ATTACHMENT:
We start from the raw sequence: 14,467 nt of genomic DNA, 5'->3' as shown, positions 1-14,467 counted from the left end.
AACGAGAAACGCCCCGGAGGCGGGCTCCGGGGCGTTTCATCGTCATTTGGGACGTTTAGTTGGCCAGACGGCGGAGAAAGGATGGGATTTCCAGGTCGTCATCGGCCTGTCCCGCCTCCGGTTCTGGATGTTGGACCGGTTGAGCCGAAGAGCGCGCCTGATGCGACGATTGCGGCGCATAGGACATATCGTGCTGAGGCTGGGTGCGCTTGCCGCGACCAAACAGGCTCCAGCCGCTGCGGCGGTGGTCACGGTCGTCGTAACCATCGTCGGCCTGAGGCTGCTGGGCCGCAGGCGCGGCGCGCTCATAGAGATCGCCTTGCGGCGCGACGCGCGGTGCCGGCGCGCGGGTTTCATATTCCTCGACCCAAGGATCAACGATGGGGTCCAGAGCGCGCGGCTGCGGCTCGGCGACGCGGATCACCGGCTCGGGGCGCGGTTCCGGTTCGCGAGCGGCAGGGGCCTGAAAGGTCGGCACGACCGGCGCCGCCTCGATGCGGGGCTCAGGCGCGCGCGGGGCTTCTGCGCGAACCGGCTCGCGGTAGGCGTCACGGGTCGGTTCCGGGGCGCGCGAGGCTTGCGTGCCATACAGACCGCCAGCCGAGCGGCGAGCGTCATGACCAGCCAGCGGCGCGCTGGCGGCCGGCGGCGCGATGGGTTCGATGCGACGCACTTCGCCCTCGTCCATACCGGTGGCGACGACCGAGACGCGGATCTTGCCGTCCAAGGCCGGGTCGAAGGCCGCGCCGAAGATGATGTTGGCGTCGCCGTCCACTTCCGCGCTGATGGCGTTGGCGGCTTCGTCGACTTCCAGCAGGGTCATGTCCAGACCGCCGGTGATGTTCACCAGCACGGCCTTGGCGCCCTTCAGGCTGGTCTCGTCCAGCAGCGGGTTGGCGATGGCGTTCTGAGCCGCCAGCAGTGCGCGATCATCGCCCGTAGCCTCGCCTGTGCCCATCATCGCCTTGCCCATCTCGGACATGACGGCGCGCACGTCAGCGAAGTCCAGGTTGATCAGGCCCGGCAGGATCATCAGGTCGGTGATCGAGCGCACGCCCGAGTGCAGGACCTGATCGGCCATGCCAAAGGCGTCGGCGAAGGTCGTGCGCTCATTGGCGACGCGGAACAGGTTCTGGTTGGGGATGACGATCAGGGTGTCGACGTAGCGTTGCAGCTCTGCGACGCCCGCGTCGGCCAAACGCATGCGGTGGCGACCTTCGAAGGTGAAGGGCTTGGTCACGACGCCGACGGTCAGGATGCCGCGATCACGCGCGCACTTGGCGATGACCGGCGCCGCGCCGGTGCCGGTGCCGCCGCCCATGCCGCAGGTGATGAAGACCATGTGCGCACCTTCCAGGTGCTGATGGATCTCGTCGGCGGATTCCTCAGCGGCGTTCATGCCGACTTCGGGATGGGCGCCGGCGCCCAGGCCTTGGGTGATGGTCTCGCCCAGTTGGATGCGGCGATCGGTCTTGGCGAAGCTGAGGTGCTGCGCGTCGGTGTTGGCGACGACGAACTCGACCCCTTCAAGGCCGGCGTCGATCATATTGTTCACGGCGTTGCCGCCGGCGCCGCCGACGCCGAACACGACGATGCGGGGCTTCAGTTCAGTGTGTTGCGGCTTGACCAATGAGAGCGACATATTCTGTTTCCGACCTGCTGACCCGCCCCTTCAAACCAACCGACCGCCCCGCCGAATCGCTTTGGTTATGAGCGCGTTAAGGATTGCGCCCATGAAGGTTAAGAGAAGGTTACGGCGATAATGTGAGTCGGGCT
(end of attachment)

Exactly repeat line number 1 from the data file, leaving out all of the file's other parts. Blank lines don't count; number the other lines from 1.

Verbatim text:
We start from the raw sequence: 14,467 nt of genomic DNA, 5'->3' as shown, positions 1-14,467 counted from the left end.